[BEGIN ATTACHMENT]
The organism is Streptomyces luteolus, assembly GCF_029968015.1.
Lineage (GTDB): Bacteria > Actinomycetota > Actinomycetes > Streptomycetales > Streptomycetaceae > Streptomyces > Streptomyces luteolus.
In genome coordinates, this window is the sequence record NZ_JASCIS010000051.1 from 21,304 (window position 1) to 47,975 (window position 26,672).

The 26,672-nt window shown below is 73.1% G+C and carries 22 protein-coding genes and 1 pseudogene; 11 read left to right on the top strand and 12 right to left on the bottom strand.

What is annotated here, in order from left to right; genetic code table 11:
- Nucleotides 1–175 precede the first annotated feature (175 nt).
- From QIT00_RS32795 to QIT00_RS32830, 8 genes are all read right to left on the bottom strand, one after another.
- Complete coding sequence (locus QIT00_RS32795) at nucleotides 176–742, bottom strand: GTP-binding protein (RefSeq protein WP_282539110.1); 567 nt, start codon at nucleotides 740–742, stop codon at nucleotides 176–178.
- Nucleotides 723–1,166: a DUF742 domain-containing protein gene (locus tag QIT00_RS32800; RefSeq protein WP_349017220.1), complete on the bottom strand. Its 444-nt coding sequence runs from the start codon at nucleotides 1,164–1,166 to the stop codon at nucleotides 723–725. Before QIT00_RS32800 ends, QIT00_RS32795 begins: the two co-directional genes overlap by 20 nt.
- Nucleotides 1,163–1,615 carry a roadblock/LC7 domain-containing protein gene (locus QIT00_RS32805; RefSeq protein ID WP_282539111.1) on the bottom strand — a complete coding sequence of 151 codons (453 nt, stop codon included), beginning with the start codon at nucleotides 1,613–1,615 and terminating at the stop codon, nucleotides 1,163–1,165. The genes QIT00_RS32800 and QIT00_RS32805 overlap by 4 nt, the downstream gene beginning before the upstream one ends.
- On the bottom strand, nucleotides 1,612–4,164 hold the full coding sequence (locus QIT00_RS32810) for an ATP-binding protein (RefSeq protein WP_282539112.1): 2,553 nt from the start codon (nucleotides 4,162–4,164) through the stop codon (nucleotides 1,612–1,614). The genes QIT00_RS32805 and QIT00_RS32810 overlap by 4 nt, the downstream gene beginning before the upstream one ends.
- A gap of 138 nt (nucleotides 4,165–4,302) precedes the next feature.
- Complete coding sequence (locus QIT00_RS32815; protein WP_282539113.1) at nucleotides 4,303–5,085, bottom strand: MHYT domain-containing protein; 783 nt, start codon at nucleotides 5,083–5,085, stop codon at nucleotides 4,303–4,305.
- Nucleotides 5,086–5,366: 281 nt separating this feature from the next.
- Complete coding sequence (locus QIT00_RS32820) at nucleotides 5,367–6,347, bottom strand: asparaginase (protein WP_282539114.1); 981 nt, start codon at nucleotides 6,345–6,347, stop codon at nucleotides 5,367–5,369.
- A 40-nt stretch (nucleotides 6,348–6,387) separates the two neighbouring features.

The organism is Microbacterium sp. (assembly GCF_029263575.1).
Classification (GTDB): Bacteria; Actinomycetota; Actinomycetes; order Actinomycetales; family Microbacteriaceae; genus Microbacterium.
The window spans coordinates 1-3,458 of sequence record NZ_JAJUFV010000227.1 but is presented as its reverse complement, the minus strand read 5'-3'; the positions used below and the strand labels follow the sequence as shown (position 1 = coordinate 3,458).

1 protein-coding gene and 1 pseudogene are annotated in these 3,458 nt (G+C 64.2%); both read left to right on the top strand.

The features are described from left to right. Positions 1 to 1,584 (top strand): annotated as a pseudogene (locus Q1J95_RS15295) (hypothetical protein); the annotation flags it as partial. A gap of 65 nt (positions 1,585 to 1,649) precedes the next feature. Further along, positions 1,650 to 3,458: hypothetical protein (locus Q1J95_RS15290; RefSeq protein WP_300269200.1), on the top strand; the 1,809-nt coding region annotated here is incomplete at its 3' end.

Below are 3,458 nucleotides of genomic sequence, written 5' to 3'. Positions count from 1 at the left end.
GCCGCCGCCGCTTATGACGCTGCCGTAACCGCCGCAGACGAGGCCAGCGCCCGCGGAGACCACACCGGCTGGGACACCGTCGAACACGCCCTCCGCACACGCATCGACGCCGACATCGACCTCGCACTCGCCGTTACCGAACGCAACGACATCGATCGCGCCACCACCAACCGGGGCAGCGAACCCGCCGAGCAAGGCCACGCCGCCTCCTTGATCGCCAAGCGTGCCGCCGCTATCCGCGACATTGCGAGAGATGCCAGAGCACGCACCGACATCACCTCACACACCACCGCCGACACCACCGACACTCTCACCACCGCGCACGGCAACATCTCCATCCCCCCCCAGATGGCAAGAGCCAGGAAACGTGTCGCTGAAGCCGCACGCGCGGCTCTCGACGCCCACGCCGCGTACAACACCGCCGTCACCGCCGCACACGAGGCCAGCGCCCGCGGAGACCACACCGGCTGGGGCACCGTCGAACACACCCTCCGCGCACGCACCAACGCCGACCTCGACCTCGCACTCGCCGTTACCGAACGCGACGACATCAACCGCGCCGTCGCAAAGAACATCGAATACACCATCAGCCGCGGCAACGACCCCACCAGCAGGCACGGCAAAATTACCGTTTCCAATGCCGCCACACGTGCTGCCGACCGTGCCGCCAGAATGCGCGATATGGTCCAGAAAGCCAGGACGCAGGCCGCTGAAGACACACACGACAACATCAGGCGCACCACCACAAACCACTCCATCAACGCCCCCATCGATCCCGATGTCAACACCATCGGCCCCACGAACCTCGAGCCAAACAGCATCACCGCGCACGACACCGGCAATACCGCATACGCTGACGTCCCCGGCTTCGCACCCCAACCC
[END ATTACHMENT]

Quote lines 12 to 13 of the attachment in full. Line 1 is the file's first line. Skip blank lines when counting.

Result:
- A gap of 138 nt (nucleotides 4,165–4,302) precedes the next feature.
- Complete coding sequence (locus QIT00_RS32815; protein WP_282539113.1) at nucleotides 4,303–5,085, bottom strand: MHYT domain-containing protein; 783 nt, start codon at nucleotides 5,083–5,085, stop codon at nucleotides 4,303–4,305.